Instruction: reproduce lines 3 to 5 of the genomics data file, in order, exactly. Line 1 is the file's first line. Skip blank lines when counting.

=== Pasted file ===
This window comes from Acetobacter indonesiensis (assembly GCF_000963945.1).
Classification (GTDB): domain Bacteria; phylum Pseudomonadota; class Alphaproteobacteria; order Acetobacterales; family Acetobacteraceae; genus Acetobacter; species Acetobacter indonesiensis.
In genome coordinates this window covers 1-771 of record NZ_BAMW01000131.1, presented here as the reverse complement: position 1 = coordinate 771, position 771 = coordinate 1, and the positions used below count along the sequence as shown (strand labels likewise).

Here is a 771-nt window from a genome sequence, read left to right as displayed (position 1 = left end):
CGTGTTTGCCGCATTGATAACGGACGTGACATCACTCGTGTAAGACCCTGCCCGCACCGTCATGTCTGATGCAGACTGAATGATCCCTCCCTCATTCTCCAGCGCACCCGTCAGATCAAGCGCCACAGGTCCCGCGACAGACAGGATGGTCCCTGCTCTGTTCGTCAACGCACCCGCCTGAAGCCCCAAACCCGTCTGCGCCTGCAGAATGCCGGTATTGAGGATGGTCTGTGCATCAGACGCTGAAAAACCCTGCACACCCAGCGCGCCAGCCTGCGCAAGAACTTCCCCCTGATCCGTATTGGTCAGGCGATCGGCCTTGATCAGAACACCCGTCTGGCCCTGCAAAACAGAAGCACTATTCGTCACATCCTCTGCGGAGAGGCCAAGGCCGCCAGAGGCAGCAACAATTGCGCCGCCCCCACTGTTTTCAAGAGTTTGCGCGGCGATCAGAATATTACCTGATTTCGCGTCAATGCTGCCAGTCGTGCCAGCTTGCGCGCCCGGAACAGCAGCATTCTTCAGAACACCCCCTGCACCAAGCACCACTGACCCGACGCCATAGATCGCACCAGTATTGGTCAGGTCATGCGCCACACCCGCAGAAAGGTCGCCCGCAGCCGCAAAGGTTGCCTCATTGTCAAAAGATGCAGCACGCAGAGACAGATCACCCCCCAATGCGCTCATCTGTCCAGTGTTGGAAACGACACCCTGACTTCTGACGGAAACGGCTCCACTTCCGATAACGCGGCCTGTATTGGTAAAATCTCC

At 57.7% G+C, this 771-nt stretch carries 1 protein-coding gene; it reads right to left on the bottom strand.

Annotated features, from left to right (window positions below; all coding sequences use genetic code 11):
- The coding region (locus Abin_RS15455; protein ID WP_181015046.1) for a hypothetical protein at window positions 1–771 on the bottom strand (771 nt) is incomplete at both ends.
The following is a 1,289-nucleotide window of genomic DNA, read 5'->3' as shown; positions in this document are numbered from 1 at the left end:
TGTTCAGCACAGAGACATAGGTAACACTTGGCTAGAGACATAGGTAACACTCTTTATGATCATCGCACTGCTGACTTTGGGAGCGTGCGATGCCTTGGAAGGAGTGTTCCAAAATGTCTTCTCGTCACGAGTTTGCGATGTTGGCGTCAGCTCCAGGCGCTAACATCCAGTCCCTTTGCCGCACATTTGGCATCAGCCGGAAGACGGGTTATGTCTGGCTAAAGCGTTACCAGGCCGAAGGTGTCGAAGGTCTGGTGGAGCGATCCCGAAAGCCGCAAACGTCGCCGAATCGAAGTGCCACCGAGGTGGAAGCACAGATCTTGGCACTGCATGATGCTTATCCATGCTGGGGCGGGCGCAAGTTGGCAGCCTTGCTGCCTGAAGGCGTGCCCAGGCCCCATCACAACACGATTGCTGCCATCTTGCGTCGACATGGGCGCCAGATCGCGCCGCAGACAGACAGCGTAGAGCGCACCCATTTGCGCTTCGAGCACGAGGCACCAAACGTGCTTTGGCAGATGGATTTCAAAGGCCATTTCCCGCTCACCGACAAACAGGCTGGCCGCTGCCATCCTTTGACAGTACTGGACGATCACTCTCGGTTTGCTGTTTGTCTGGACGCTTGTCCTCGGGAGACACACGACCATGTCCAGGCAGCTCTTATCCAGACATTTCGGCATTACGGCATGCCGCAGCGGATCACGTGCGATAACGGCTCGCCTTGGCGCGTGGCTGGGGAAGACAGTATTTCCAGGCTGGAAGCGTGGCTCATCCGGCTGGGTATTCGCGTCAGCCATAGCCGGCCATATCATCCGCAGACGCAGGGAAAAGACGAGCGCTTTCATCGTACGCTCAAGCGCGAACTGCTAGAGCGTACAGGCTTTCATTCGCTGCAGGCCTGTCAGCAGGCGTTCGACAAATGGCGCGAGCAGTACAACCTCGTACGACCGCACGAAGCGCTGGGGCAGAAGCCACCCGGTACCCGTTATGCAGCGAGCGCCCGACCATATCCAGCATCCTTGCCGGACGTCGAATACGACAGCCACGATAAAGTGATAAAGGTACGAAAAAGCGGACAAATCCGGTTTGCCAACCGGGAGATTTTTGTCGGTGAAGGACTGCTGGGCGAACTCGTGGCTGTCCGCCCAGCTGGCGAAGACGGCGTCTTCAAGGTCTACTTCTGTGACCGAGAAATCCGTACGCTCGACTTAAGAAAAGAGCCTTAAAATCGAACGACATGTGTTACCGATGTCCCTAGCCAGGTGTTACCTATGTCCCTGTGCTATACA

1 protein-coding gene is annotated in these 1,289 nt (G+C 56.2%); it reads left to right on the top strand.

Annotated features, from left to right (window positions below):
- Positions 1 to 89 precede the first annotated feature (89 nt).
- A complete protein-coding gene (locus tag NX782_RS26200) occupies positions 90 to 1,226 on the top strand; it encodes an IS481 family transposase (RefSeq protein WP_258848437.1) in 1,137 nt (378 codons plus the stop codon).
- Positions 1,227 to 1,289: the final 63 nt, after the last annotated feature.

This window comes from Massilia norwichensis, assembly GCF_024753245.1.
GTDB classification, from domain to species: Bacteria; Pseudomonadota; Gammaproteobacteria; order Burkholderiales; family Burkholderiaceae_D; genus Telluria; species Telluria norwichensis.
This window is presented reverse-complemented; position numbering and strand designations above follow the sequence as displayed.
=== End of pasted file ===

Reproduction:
In genome coordinates this window covers 1-771 of record NZ_BAMW01000131.1, presented here as the reverse complement: position 1 = coordinate 771, position 771 = coordinate 1, and the positions used below count along the sequence as shown (strand labels likewise).

Here is a 771-nt window from a genome sequence, read left to right as displayed (position 1 = left end):
CGTGTTTGCCGCATTGATAACGGACGTGACATCACTCGTGTAAGACCCTGCCCGCACCGTCATGTCTGATGCAGACTGAATGATCCCTCCCTCATTCTCCAGCGCACCCGTCAGATCAAGCGCCACAGGTCCCGCGACAGACAGGATGGTCCCTGCTCTGTTCGTCAACGCACCCGCCTGAAGCCCCAAACCCGTCTGCGCCTGCAGAATGCCGGTATTGAGGATGGTCTGTGCATCAGACGCTGAAAAACCCTGCACACCCAGCGCGCCAGCCTGCGCAAGAACTTCCCCCTGATCCGTATTGGTCAGGCGATCGGCCTTGATCAGAACACCCGTCTGGCCCTGCAAAACAGAAGCACTATTCGTCACATCCTCTGCGGAGAGGCCAAGGCCGCCAGAGGCAGCAACAATTGCGCCGCCCCCACTGTTTTCAAGAGTTTGCGCGGCGATCAGAATATTACCTGATTTCGCGTCAATGCTGCCAGTCGTGCCAGCTTGCGCGCCCGGAACAGCAGCATTCTTCAGAACACCCCCTGCACCAAGCACCACTGACCCGACGCCATAGATCGCACCAGTATTGGTCAGGTCATGCGCCACACCCGCAGAAAGGTCGCCCGCAGCCGCAAAGGTTGCCTCATTGTCAAAAGATGCAGCACGCAGAGACAGATCACCCCCCAATGCGCTCATCTGTCCAGTGTTGGAAACGACACCCTGACTTCTGACGGAAACGGCTCCACTTCCGATAACGCGGCCTGTATTGGTAAAATCTCC